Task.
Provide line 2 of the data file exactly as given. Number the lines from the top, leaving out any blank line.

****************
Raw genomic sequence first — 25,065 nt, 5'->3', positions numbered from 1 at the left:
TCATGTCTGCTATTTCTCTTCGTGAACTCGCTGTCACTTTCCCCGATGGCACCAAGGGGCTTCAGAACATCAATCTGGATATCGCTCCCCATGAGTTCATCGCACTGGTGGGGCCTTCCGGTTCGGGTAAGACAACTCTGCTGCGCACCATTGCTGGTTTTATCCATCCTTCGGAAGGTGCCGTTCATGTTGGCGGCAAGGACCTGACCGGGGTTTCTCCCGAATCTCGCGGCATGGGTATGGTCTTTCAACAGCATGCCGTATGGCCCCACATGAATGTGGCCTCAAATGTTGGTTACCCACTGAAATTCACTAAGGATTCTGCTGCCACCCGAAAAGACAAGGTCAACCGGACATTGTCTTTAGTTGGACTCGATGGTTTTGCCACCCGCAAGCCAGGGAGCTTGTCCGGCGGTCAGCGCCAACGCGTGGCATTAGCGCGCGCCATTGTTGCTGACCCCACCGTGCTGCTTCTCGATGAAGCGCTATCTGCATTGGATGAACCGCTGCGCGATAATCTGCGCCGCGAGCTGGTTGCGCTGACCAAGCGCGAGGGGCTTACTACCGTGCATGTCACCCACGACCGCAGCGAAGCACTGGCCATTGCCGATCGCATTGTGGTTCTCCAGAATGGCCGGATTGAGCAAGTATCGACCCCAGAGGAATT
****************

TCATGTCTGCTATTTCTCTTCGTGAACTCGCTGTCACTTTCCCCGATGGCACCAAGGGGCTTCAGAACATCAATCTGGATATCGCTCCCCATGAGTTCATCGCACTGGTGGGGCCTTCCGGTTCGGGTAAGACAACTCTGCTGCGCACCATTGCTGGTTTTATCCATCCTTCGGAAGGTGCCGTTCATGTTGGCGGCAAGGACCTGACCGGGGTTTCTCCCGAATCTCGCGGCATGGGTATGGTCTTTCAACAGCATGCCGTATGGCCCCACATGAATGTGGCCTCAAATGTTGGTTACCCACTGAAATTCACTAAGGATTCTGCTGCCACCCGAAAAGACAAGGTCAACCGGACATTGTCTTTAGTTGGACTCGATGGTTTTGCCACCCGCAAGCCAGGGAGCTTGTCCGGCGGTCAGCGCCAACGCGTGGCATTAGCGCGCGCCATTGTTGCTGACCCCACCGTGCTGCTTCTCGATGAAGCGCTATCTGCATTGGATGAACCGCTGCGCGATAATCTGCGCCGCGAGCTGGTTGCGCTGACCAAGCGCGAGGGGCTTACTACCGTGCATGTCACCCACGACCGCAGCGAAGCACTGGCCATTGCCGATCGCATTGTGGTTCTCCAGAATGGCCGGATTGAGCAAGTATCGACCCCAGAGGAATT